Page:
Dispatches, thoughts, and miscellanea from writer Jon Konrath

Mandatory gym class

I was talking to Tom yesterday about something – I think how my body is physically falling apart as I reach the 40 year mark, and I somehow started thinking about how I was forced to take a gym class in my freshman year of high school to meet some bogus Indiana PE requirement.  I obviously was not the jock type in high school, didn’t play sports, and begrudgingly took this gym class and suffered through it.  I mean, I had to also take physical education periods in all of K-6, but you don’t shower in those, and they are unisex, and instead of doing hardcore calisthenics, you play four-square or play some stupid game with a kickball on a giant surplus parachute that everyone holds and flips up and down.  (Note to people born after 1990: four-square was a game you played on a playground with a 2×2 grid drawn on a pavement and an inflatable rubber ball, long before it was a stupid web site where you reported to your friends list every location in the city where you stopped to take a dump or buy a bottle of water.)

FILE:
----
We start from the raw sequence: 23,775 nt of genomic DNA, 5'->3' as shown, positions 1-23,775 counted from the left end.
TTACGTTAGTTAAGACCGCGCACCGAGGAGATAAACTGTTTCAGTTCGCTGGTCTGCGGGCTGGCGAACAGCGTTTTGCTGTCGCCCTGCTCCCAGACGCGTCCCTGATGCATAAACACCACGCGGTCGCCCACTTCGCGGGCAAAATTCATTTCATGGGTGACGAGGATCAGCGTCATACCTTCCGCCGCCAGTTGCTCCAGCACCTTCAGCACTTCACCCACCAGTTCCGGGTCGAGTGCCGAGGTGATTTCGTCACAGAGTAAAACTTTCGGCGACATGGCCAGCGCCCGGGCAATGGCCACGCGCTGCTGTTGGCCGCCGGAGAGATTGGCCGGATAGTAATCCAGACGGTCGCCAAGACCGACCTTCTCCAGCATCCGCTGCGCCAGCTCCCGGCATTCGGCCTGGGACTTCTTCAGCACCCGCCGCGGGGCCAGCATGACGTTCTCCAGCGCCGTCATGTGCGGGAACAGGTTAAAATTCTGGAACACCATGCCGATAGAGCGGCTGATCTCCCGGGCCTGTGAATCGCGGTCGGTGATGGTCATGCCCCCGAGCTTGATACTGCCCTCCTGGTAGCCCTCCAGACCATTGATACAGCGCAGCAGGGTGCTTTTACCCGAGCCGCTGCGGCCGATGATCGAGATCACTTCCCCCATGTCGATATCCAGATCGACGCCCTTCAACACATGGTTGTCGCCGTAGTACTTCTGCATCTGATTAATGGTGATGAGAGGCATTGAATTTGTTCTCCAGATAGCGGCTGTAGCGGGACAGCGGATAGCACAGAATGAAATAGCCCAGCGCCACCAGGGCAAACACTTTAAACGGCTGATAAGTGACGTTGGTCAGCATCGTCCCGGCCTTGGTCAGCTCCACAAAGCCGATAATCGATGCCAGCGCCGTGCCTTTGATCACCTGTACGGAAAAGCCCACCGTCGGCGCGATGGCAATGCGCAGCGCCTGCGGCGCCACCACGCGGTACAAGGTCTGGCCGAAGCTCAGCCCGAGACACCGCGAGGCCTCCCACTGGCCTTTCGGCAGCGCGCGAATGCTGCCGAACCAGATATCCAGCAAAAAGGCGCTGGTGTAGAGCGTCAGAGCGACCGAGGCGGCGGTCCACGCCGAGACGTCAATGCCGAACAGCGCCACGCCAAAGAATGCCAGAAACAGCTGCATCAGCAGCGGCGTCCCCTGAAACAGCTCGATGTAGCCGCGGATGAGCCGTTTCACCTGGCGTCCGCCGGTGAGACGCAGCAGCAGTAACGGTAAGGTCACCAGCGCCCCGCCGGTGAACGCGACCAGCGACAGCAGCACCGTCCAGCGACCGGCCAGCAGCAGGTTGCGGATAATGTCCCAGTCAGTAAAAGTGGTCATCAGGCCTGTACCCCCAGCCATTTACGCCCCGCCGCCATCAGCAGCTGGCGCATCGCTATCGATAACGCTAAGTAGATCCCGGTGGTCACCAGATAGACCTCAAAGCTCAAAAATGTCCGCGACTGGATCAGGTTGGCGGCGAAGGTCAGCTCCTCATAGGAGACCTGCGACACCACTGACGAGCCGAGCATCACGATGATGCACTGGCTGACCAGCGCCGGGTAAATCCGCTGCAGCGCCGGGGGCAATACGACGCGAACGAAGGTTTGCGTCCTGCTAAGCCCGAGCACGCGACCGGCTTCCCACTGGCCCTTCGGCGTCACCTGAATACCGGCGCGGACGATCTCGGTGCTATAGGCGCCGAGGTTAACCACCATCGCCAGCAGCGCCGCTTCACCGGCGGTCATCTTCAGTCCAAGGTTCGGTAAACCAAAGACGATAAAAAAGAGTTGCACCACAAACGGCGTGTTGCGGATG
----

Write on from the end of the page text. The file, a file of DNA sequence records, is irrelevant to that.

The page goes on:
The demographics of my PE class in 9th grade also made the situation difficult.  There was me, Jia, and these other two geeky guys.  Then the rest of the class was evenly divided between multi-letter varsity sport athletes, and every drug-fueled shop class major that would soon be a convicted felon.  My worst fear on any given day was that we’d do some activity where we’d get divided into teams, because I was one of the absolute last people that would get picked in any situation like this.  It wasn’t just that I was unpopular; I mean, in 1985 I was pretty much my current height but weighed something like 120 pounds, and I know I could not bench even half of that back then.  And I had absolutely no hand-eye coordination, couldn’t swim, hated running, and forget anything that involved hitting a ball, like tennis or baseball.  My best hope was that we’d play something like soccer, where I could just sort of stand off to the side of the field and run back and forth with the pack and not do anything.